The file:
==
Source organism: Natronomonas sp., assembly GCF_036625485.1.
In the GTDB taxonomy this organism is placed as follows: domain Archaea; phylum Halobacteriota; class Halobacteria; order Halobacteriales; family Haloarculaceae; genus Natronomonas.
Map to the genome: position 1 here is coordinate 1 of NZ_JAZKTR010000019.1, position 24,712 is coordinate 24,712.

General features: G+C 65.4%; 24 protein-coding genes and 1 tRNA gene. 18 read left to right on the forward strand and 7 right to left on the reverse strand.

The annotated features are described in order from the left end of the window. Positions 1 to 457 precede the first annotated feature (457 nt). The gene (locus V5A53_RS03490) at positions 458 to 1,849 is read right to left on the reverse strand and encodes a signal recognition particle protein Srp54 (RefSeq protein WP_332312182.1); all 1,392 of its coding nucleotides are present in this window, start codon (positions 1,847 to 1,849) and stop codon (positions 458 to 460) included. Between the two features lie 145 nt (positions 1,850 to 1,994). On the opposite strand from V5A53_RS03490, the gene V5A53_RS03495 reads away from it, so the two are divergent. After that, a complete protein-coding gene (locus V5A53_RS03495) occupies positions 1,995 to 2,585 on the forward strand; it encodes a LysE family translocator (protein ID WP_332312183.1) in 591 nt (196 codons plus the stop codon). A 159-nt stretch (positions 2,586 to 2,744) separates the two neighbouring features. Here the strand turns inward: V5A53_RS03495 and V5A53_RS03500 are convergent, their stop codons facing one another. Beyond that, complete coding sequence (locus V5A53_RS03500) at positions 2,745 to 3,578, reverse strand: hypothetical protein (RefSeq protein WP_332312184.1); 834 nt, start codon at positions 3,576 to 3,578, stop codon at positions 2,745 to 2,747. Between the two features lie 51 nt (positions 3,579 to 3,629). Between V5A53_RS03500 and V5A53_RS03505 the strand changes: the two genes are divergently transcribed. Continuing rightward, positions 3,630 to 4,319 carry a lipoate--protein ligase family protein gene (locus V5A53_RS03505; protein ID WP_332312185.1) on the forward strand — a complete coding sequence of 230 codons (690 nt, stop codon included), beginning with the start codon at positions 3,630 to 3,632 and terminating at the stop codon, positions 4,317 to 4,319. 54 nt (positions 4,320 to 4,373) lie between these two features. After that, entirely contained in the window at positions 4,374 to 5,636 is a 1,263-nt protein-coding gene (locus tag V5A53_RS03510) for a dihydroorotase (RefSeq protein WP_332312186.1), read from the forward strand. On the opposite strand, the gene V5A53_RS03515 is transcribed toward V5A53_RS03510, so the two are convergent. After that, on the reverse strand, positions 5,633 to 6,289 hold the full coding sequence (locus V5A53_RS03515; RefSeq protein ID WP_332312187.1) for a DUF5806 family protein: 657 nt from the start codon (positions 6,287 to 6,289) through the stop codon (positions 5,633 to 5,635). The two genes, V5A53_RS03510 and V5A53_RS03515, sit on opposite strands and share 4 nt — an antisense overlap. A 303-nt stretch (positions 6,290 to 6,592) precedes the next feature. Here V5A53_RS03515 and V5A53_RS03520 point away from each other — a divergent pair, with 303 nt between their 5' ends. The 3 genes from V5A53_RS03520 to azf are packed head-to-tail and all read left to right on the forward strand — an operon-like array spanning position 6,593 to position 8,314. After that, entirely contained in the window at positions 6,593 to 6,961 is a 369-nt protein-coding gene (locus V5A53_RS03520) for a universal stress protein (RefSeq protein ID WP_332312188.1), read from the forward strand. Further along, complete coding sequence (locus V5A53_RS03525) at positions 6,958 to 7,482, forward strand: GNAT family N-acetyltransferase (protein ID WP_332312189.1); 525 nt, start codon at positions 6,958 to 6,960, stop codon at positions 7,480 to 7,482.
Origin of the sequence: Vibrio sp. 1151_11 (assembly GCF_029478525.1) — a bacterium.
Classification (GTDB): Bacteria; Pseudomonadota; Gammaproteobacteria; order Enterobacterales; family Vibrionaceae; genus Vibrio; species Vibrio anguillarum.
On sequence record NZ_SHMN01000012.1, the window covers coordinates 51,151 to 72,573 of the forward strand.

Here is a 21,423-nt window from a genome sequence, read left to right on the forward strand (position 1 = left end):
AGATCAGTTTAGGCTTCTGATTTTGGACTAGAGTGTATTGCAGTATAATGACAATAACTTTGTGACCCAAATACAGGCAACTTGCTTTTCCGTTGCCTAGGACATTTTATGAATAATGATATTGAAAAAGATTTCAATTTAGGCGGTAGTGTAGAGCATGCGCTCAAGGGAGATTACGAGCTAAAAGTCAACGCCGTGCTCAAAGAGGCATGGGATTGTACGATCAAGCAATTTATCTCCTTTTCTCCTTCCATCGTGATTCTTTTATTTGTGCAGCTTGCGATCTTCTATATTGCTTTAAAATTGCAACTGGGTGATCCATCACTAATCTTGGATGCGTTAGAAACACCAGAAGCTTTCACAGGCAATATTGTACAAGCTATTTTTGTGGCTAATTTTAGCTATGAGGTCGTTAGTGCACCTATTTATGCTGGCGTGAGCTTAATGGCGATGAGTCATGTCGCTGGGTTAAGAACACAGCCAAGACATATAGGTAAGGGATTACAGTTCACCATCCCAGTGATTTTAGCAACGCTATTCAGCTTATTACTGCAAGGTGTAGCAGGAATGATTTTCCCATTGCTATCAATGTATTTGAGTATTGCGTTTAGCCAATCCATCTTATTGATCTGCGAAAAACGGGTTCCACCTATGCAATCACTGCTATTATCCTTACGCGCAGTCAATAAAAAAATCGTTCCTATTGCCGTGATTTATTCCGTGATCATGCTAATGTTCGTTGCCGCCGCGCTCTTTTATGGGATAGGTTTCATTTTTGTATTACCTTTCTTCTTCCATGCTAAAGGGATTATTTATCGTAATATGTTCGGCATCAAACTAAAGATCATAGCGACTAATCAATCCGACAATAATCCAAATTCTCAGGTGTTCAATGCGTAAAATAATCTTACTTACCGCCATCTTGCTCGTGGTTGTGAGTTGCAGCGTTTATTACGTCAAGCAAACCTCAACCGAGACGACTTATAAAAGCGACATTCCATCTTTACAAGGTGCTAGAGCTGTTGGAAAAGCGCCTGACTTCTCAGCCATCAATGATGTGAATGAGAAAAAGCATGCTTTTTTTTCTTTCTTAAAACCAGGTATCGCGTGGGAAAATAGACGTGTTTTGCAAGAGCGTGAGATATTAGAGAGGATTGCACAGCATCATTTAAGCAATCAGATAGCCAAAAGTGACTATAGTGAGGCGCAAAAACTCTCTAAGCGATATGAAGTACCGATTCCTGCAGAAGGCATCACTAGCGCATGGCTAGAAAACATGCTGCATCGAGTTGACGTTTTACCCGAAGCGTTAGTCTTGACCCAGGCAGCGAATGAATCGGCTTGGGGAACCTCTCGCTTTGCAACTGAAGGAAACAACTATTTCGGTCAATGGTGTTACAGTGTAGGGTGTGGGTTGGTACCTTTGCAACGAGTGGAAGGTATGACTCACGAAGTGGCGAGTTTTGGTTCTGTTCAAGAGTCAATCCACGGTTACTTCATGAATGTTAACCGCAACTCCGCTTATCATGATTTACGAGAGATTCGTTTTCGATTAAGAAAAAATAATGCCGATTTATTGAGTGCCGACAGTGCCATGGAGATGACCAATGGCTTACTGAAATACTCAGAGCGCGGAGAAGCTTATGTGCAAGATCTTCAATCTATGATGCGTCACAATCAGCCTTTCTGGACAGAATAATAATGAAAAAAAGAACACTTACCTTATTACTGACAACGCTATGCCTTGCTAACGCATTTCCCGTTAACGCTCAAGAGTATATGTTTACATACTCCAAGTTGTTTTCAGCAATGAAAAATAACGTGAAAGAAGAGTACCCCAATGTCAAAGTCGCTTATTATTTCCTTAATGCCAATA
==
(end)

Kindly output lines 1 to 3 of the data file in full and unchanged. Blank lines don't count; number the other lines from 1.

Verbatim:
Source organism: Natronomonas sp., assembly GCF_036625485.1.
In the GTDB taxonomy this organism is placed as follows: domain Archaea; phylum Halobacteriota; class Halobacteria; order Halobacteriales; family Haloarculaceae; genus Natronomonas.
Map to the genome: position 1 here is coordinate 1 of NZ_JAZKTR010000019.1, position 24,712 is coordinate 24,712.